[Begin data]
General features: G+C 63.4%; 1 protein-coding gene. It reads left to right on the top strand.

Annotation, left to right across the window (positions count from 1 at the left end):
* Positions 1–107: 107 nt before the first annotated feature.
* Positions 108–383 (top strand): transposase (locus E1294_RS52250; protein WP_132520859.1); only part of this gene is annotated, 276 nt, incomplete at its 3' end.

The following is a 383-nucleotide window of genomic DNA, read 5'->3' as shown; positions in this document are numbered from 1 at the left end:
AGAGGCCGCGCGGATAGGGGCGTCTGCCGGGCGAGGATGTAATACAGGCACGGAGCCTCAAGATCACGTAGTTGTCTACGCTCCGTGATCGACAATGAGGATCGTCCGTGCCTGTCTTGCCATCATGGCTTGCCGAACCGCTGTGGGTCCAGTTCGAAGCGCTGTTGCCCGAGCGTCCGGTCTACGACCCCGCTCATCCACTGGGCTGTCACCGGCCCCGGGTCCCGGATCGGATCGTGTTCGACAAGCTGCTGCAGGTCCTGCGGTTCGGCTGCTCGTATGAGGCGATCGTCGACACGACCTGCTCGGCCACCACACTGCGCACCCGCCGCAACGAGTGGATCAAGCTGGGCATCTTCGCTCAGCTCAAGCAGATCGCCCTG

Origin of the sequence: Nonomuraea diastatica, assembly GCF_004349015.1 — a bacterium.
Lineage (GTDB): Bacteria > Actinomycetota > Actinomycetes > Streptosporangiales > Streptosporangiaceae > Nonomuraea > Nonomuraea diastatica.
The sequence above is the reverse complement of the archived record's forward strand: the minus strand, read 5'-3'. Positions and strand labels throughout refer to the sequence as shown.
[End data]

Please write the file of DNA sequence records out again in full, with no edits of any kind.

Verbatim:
General features: G+C 63.4%; 1 protein-coding gene. It reads left to right on the top strand.

Annotation, left to right across the window (positions count from 1 at the left end):
* Positions 1–107: 107 nt before the first annotated feature.
* Positions 108–383 (top strand): transposase (locus E1294_RS52250; protein WP_132520859.1); only part of this gene is annotated, 276 nt, incomplete at its 3' end.

The following is a 383-nucleotide window of genomic DNA, read 5'->3' as shown; positions in this document are numbered from 1 at the left end:
AGAGGCCGCGCGGATAGGGGCGTCTGCCGGGCGAGGATGTAATACAGGCACGGAGCCTCAAGATCACGTAGTTGTCTACGCTCCGTGATCGACAATGAGGATCGTCCGTGCCTGTCTTGCCATCATGGCTTGCCGAACCGCTGTGGGTCCAGTTCGAAGCGCTGTTGCCCGAGCGTCCGGTCTACGACCCCGCTCATCCACTGGGCTGTCACCGGCCCCGGGTCCCGGATCGGATCGTGTTCGACAAGCTGCTGCAGGTCCTGCGGTTCGGCTGCTCGTATGAGGCGATCGTCGACACGACCTGCTCGGCCACCACACTGCGCACCCGCCGCAACGAGTGGATCAAGCTGGGCATCTTCGCTCAGCTCAAGCAGATCGCCCTG

Origin of the sequence: Nonomuraea diastatica, assembly GCF_004349015.1 — a bacterium.
Lineage (GTDB): Bacteria > Actinomycetota > Actinomycetes > Streptosporangiales > Streptosporangiaceae > Nonomuraea > Nonomuraea diastatica.
The sequence above is the reverse complement of the archived record's forward strand: the minus strand, read 5'-3'. Positions and strand labels throughout refer to the sequence as shown.